Nic Naitanui and Dom Sheed celebrate a goal in the 2020 Marsh Community Series. Picture: AFL Photos

IT TOOK a special player to make coach John Worsfold buy into hype, but champion ruckman Nic Naitanui fit that bill to a tee from the moment he stepped onto Subiaco Oval in his second AFL game.

In round 13, 2009, after making his debut against Richmond one week earlier at the MCG, Naitanui stepped out in front of the Eagles' home fans for the first time amid significant expectation, having arrived with pick No.2 the year prior.

He was quiet for three quarters against reigning premier Hawthorn, but the teenage sensation from Swan Districts erupted in the final term to kick three goals with his only three kicks in a game-changing cameo.

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In the small, crammed media room under Subiaco Oval after the game, Worsfold found himself caught up in the excitement, declaring: "Our team store opens Monday and there's only a limited number of No.9 guernseys in there, so get in quick".

Nic Naitanui and Brad Ebert after West Coast's win over Hawthorn in round 13, 2009. Picture: AFL Photos

Fast forward 11 years and Naitanui's antics in another come-from-behind win had an opposition coach "mesmerised", with Geelong's Chris Scott delivering a memorable line after one of Naitanui's best late-career performances.

"The problem with kicking goals against West Coast is the ball goes back to the middle," Scott said afterwards, summing up the profound influence Naitanui grew to have on games. "It's hard not to be mesmerised with some of the stuff he can do."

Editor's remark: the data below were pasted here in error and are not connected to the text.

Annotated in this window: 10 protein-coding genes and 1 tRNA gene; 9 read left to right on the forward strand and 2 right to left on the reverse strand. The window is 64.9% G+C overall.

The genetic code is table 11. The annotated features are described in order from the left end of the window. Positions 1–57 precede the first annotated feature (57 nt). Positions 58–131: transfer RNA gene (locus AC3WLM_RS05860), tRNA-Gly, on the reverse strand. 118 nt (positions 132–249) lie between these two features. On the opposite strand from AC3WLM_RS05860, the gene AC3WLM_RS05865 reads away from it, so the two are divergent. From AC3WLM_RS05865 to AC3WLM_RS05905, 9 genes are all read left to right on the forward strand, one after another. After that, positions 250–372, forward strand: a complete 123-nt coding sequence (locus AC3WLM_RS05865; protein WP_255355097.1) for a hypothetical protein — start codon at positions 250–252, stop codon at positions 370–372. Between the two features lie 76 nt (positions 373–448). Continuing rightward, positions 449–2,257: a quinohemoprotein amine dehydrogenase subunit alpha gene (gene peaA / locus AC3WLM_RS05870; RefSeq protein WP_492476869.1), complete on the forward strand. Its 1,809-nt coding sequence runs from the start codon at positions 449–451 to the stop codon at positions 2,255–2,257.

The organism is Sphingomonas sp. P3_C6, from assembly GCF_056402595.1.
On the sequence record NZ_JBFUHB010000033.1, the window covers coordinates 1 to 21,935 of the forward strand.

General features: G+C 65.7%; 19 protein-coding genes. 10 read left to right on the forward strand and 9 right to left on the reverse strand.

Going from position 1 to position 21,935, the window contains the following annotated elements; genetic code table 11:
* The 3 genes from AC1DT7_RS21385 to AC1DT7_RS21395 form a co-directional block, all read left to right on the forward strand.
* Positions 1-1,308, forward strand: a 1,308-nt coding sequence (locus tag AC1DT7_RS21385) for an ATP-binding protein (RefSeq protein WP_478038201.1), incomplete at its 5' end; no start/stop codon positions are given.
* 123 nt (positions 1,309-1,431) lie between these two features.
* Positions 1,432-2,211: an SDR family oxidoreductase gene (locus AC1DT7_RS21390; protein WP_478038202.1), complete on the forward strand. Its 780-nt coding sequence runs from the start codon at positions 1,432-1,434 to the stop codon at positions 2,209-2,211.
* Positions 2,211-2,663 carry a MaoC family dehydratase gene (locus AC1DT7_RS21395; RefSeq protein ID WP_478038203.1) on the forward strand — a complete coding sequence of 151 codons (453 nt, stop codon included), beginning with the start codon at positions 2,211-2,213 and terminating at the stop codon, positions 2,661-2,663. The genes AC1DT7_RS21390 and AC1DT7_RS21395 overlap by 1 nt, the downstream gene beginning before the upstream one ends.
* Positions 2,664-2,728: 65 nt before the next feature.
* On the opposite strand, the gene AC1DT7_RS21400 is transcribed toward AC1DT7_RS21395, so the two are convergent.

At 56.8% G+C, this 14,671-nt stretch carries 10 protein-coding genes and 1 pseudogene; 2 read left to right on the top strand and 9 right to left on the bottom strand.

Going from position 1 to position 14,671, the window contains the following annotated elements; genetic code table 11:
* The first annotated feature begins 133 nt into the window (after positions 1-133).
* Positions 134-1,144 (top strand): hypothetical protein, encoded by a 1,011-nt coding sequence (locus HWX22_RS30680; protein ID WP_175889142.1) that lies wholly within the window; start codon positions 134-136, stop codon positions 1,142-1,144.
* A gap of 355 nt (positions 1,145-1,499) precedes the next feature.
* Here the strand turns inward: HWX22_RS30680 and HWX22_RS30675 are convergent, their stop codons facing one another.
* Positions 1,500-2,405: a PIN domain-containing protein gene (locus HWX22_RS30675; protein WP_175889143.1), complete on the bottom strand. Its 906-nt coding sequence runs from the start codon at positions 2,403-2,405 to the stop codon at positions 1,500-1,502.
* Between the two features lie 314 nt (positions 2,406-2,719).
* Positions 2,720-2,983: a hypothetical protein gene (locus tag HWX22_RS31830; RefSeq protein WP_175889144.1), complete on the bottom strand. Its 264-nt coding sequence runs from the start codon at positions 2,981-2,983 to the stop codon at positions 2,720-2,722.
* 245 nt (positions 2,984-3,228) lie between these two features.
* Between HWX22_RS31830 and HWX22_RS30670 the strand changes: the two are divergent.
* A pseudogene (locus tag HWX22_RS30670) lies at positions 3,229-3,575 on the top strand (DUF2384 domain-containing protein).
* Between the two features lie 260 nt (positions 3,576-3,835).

Naitanui announced his retirement on Monday as the third great Eagle to depart in as many weeks. But it is his exit that may hurt the most for fans, who won't have the opportunity to see the thrilling ruckman in action again.


In a media conference on Monday attended by players, staff, friends and family, Naitanui reflected on the fairytale finishes others had enjoyed at West Coast but said he was satisfied with what he had enjoyed already in the game.   

"Sometimes it just doesn't end up like that, but I'm content with what I've had," Naitanui said.

"My dream growing up was to play football but (also) to provide for my family. The club has allowed me to do that.

"If people ask me if I have any regrets about not playing on next year or not having a premiership, I've got a steady roof over my head and that's all I could ever ask for."

Naitanui retires a dual club champion (2020 and 2021) and a three-time All-Australian (2012, 2020 and 2021), playing 213 games across 15 seasons that provided countless thrilling marks and memorable goals. 


It was his ability in the centre bounce, however, that became his great weapon, after honing his "360" tap work with the use of wheelie bins as a young player and learning to hit the ball in any direction with varied force.

"I pride myself on that," he said in 2012, his fourth season. "At the start I could only go to certain spots, but now I reckon I can use all 360 degrees of the circle. That's helped me out a fair bit."

Midfielders Matt Priddis and then Luke Shuey headed a long line of midfielders who dined on the deft taps that Naitanui produced and would describe jokingly as "soft little snowflakes" for his midfielders to catch.